As the German Imperial Army thrust westwards from the Belgium-German border the Belgium Army fought valiantly to hold them back. Indeed their efforts were such that they took the Germans by surprise with the ferocity of their resistance, which manifested itself in the defence of Liege and Namur. This bought time for the Allies allowing the BEF to deploy to Europe and the French to take up defensive lines along the Franco-Belgium border.

Battle of Mons Locations

The leading elements of the BEF began arriving in the vicinity of Mons on Friday 21st August 1914 as the German Imperial Army approached from the east and north. General Charles Lanrezac's French Fifth Army, located on the immediate right of the BEF, was heavily engaged by the German Second and Third Armies in the vicinity of Charleroi and Field Marshal French agreed on the 22nd to hold the line of the Mons-Condé Canal for 24-hours to prevent the advancing German First Army commanded by Generaloberst Alexander von Kluck to threaten and turn the French left flank. The BEF thus spent the day of the 22nd creating hastily entrenched positions along the canal including around the northern edge of the city of Mons and then fighting to defend and hold these positions during the following day, Sunday 23rd August 1914.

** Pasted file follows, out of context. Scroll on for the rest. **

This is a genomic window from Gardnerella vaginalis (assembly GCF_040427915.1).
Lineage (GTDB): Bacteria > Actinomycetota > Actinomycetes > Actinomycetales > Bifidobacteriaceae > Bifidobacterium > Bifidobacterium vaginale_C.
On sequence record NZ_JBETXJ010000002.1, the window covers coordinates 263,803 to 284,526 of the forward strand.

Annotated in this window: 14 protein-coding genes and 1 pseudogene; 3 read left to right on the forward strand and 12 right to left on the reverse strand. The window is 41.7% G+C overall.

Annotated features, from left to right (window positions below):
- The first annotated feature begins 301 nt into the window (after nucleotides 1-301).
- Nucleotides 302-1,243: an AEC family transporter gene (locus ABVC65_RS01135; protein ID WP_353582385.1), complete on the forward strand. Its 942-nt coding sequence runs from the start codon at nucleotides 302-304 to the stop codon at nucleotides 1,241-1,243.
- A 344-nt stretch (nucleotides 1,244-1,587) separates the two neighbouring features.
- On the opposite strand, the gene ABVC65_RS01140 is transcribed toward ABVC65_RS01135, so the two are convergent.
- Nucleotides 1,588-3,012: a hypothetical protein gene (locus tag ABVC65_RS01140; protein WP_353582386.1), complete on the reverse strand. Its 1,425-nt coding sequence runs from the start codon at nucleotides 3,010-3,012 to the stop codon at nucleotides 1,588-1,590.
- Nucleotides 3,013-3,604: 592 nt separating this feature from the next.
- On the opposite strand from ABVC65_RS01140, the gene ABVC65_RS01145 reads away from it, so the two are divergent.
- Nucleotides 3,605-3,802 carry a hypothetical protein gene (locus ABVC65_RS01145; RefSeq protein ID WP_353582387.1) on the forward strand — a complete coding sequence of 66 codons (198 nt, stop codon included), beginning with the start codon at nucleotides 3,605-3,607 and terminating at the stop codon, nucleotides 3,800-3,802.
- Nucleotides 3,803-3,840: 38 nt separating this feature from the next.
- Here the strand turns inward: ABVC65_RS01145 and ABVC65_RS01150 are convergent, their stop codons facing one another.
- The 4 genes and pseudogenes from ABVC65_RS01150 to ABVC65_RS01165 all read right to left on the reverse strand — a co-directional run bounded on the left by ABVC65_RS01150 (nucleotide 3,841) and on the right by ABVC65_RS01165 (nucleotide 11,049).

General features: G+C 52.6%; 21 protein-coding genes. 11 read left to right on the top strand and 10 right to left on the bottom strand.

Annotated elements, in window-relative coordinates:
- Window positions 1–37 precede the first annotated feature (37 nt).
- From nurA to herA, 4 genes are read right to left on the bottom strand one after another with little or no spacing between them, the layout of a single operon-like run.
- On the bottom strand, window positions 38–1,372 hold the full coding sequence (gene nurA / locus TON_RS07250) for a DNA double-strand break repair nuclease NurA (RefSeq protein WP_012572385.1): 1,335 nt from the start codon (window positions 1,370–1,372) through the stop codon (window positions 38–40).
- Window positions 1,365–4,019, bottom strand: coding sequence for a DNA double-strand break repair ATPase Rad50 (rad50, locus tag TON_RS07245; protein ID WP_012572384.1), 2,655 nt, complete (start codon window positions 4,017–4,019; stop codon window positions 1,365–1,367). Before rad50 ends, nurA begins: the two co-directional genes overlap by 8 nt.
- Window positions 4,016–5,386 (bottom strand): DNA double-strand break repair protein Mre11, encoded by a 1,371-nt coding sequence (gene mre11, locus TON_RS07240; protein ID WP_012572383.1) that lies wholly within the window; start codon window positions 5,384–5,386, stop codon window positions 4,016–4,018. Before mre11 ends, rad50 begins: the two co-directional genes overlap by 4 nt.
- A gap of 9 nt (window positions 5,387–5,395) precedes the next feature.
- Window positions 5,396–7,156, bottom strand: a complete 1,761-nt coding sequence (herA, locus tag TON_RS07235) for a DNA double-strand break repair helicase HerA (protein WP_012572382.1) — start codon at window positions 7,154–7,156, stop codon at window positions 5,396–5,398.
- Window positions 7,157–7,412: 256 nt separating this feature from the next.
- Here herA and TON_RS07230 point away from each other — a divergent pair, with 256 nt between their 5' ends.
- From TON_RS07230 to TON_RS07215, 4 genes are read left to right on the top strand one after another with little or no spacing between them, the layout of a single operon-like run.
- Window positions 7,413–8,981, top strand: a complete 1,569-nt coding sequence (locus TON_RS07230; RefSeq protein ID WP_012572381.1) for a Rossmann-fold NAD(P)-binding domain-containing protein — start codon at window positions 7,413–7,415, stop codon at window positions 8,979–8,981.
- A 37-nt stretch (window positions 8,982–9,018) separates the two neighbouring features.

The British II Corps commanded by General Sir Horace Smith-Dorrien was on the left of the British line and occupied defensive positions along the Mons-Condé Canal, while I Corps commanded by General Sir Douglas Haig was positioned almost at a right-angle away from the canal along the Mons-Beaumont road towards the French Fifth Army at Charleroi. General Haig's I Corps had been aligned in this manner to protect the right flank of the BEF as a precaution against a French withdrawal from Charleroi that would have left the British exposed. In the end it was against the General Smith-Dorrien's II Corps that Generaloberst von Kluck's German First Army advanced.